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This is a follow up of How could a single Python script run when Blender is started?.

Simply adding a method to a newly created file in Blender\scripts\startup didn't work:

Warning! 'C:\Program Files\Blender Foundation\Blender\2.68\scripts\startup\global.py' has no register function, this is now a requirement for registerable scripts.

I used snippets from:

The script current looks like (Uses Ctrl-R to toggle between rendered and textured mode in Cycles) and adds a dump method I really need):

import bpy

class U(bpy.types.Operator):
    bl_idname = "object.util"
    bl_label = "Toggle Render Mode"

    def execute(self, context):
        # bpy.ops.sculpt.sculptmode_toggle()
        for area in bpy.context.screen.areas:
            if area.type == 'VIEW_3D':
                if area.spaces[0].viewport_shade == 'RENDERED':
                    area.spaces[0].viewport_shade = 'TEXTURED'
                else:
                    area.spaces[0].viewport_shade = 'RENDERED'
        return {'FINISHED'}

    def dump( obj, ctx="", level=0):
        for attr in dir(obj):
            print( "%s.%s = %s" % (ctx, attr, getattr(obj, attr)))

def menu_func(self, context):
    self.layout.operator(U.bl_idname)

addon_kmaps = []

def register():
    bpy.utils.register_class(U)

    wm = bpy.context.window_manager
    km = wm.keyconfigs.addon.keymaps.new(name='Object Mode', space_type='EMPTY')
    kmi = km.keymap_items.new(U.bl_idname, 'R', 'PRESS', ctrl=True, shift=False)
    addon_kmaps.append(km)

def unregister():
    bpy.utils.unregister_class(U)
    bpy.types.VIEW3D_MT_object.remove(menu_func)

    wm = bpy.context.window_manager
    for km in addon_kmaps:
        wm.keyconfigs.addon.kmaps.remove(km)
    del addon_kmaps[:]

if __name__ == "__main__":
    register()

The toggle button works, but how can the dump() method be invoked from the python console? I noobishly tried U.dump(obj) and bpy.U.dump(obj)

EDIT:

I finally modified the existing scripts/modules/console_python.py and added (starts add line 100):

# weak! - but highly convenient
namespace["C"] = bpy.context
namespace["D"] = bpy.data
namespace['dump'] = bpy.types.OBJECT_OT_util.dump # my one
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  • $\begingroup$ Better not call the module global.py since global is a Python keyword and it would make importing and working with this module from another script impossible. $\endgroup$
    – ideasman42
    Sep 7, 2013 at 21:37
  • $\begingroup$ I think the unintuitive part is that a class (Operator) gets reduced to a single operation, like a function. So then how do you make classes and use polymorphism and encapsulation? My advice is to make more operators call other modules from there. $\endgroup$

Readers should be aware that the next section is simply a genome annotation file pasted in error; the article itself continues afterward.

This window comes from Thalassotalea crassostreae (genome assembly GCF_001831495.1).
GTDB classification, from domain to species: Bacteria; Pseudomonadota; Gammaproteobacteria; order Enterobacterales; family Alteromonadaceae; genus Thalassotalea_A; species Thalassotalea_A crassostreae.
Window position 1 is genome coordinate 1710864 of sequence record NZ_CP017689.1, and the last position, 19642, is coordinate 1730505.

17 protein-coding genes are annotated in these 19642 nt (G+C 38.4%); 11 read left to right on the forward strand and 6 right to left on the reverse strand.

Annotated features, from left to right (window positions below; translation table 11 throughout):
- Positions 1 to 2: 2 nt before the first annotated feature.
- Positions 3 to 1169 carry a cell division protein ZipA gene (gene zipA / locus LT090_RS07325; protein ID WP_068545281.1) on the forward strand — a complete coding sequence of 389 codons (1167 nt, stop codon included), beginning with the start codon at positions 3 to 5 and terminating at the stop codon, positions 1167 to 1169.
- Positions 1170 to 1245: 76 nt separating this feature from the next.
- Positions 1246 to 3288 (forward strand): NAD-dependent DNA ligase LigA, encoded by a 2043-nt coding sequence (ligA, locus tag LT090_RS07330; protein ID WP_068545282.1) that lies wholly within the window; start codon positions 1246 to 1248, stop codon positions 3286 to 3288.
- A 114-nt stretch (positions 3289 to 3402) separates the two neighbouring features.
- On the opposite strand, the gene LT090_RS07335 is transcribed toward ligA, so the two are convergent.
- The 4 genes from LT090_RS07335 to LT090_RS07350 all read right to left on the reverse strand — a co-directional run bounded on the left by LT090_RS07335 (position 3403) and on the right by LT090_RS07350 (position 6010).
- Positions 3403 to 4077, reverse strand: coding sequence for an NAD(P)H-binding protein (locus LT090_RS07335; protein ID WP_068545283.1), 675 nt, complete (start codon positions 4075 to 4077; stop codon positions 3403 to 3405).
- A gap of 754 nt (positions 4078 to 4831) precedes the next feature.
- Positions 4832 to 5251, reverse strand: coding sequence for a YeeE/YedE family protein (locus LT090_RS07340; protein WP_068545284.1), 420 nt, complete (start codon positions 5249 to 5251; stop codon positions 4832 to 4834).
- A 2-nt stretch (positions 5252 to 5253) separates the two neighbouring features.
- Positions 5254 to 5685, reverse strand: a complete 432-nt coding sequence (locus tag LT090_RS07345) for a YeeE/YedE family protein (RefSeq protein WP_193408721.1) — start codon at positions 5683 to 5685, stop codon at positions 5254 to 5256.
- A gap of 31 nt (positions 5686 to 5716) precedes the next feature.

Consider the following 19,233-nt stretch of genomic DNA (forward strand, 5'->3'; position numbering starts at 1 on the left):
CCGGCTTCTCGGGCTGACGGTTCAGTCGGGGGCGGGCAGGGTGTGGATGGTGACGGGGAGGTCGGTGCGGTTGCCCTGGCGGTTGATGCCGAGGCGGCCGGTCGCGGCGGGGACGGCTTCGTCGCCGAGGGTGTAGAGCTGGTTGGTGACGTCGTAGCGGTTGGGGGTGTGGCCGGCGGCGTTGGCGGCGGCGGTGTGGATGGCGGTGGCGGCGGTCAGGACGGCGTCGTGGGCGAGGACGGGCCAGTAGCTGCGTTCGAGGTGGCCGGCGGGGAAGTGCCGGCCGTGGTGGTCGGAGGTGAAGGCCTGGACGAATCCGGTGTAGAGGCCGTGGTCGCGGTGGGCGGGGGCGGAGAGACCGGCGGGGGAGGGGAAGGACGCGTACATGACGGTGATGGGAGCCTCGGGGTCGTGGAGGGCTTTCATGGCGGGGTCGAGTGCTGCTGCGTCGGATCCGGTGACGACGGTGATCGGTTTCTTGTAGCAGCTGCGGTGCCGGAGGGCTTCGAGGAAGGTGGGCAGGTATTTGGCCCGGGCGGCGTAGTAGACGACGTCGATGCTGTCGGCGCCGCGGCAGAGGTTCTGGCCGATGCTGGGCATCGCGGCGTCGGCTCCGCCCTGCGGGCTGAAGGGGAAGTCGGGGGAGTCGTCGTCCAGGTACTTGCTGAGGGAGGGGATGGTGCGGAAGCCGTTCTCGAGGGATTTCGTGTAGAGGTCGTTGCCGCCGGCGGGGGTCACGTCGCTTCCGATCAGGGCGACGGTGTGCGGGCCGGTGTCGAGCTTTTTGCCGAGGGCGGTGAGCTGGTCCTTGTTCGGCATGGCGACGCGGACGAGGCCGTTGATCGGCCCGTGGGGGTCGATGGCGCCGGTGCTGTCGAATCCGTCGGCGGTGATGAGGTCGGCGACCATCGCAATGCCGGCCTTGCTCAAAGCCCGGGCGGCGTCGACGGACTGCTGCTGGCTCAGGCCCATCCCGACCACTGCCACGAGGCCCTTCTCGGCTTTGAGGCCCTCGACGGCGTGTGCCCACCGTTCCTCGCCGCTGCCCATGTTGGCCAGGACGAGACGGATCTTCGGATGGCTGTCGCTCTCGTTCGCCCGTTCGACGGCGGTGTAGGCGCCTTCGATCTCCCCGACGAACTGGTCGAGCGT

– Ben L
    Apr 22, 2014 at 19:20

2 Answers 2

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To answer your question:

Operator types are automatically added to bpy.types on registration.

This is how a method on an operator your register can be called.

bpy.types.OBJECT_OT_util.dump(bpy.context.object)

Note that it is very rare to ever access operator types like this, its more of an internal implementation detail.

normally you would access the operator via bpy.ops.object_utils() but this is only for calling the operator and won't expose its original class.

Suggested alternative

In this case I would suggest not to having dump() as an operator class method at all. If you have a function that can run outside of the operator, you're better off having it as a utility function in a module other scripts can import and use, then have the both the operator and external scripts use it.

my_module.py:

def dump(...):
   ... do stuff ...

class MyOperator(Operator):
    ...
    def execute(self, context):
        dump()

So now any script can do:

import my_module
my_module.dump()

This way we bypass Blender/Python API internals where its not helpful and let Python modules interact as they would typically (outside of Blender).

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It seem what your really after is a way to define your own convenience imports/variables. Looking at scripts/modules/console_python.py, I came up with the following hack (save as startup script for use):

import inspect
from functools import wraps
from pprint import pprint
from console_python import replace_help
import console_python

@wraps(inspect.getmembers)
def getmembers(object, predicate=None):
    pprint(inspect.getmembers(object, predicate))

@wraps(replace_help)
def custom_convenience(namspace):
    """Add custom convenience definitions."""
    replace_help(namspace)
    namspace["getmembers"] = getmembers

def register():
    console_python.replace_help = custom_convenience

def unregister():
    console_python.replace_help = replace_help

Example usage

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  • $\begingroup$ Thanks for your time, I didn't know that this will be complicated, I currently get "AttributeError: 'module' object has no attribute 'getmembers'" I need to read up more documentation. $\endgroup$
    – stacker
    Sep 7, 2013 at 20:11
  • $\begingroup$ This is doing some interesting stuff, but not sure its really the most direct solution to the question. $\endgroup$
    – ideasman42
    Sep 8, 2013 at 3:38

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